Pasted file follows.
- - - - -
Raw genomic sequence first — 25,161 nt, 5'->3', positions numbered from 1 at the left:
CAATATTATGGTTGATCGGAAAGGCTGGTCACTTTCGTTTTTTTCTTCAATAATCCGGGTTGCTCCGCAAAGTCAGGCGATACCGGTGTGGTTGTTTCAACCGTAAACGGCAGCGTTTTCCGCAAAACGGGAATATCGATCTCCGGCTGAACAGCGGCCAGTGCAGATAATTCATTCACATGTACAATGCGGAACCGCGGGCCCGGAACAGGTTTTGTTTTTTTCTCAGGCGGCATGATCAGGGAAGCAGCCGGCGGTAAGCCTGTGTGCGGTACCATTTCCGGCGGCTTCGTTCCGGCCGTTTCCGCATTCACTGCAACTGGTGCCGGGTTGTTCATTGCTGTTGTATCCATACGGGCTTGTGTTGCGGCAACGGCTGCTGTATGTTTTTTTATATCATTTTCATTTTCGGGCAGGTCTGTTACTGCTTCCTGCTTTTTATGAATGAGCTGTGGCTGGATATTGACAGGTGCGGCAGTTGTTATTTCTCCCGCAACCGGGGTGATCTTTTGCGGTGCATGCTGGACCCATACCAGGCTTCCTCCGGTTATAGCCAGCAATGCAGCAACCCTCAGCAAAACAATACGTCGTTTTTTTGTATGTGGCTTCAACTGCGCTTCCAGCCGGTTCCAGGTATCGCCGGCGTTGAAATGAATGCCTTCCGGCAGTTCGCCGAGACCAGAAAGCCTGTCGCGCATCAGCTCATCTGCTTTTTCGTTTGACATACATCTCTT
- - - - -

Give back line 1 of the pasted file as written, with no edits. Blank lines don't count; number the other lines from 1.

Raw genomic sequence first — 25,161 nt, 5'->3', positions numbered from 1 at the left: